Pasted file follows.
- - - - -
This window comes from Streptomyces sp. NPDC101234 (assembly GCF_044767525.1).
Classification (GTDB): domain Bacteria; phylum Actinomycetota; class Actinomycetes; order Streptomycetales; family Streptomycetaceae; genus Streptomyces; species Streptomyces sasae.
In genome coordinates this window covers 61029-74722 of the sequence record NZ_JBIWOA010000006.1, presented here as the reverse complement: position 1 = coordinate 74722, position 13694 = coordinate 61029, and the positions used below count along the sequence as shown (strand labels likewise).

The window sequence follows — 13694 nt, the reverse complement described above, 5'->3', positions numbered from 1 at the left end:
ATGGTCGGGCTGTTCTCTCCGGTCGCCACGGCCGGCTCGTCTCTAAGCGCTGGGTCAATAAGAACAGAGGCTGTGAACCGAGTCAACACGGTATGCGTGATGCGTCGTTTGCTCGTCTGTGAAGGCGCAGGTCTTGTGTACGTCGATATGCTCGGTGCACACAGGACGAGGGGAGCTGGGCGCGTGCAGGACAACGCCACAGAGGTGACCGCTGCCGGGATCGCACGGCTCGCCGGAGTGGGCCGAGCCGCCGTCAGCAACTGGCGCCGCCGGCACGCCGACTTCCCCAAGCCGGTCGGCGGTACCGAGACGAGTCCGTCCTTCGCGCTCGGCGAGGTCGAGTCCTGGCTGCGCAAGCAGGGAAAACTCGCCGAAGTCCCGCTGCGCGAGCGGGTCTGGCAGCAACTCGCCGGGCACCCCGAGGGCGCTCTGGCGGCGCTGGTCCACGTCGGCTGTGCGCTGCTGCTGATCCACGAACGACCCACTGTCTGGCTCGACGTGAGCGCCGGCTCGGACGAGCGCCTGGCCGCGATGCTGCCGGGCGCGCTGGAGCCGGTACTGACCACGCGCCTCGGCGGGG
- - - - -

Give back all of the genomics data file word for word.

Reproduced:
This window comes from Streptomyces sp. NPDC101234 (assembly GCF_044767525.1).
Classification (GTDB): domain Bacteria; phylum Actinomycetota; class Actinomycetes; order Streptomycetales; family Streptomycetaceae; genus Streptomyces; species Streptomyces sasae.
In genome coordinates this window covers 61029-74722 of the sequence record NZ_JBIWOA010000006.1, presented here as the reverse complement: position 1 = coordinate 74722, position 13694 = coordinate 61029, and the positions used below count along the sequence as shown (strand labels likewise).

The window sequence follows — 13694 nt, the reverse complement described above, 5'->3', positions numbered from 1 at the left end:
ATGGTCGGGCTGTTCTCTCCGGTCGCCACGGCCGGCTCGTCTCTAAGCGCTGGGTCAATAAGAACAGAGGCTGTGAACCGAGTCAACACGGTATGCGTGATGCGTCGTTTGCTCGTCTGTGAAGGCGCAGGTCTTGTGTACGTCGATATGCTCGGTGCACACAGGACGAGGGGAGCTGGGCGCGTGCAGGACAACGCCACAGAGGTGACCGCTGCCGGGATCGCACGGCTCGCCGGAGTGGGCCGAGCCGCCGTCAGCAACTGGCGCCGCCGGCACGCCGACTTCCCCAAGCCGGTCGGCGGTACCGAGACGAGTCCGTCCTTCGCGCTCGGCGAGGTCGAGTCCTGGCTGCGCAAGCAGGGAAAACTCGCCGAAGTCCCGCTGCGCGAGCGGGTCTGGCAGCAACTCGCCGGGCACCCCGAGGGCGCTCTGGCGGCGCTGGTCCACGTCGGCTGTGCGCTGCTGCTGATCCACGAACGACCCACTGTCTGGCTCGACGTGAGCGCCGGCTCGGACGAGCGCCTGGCCGCGATGCTGCCGGGCGCGCTGGAGCCGGTACTGACCACGCGCCTCGGCGGGG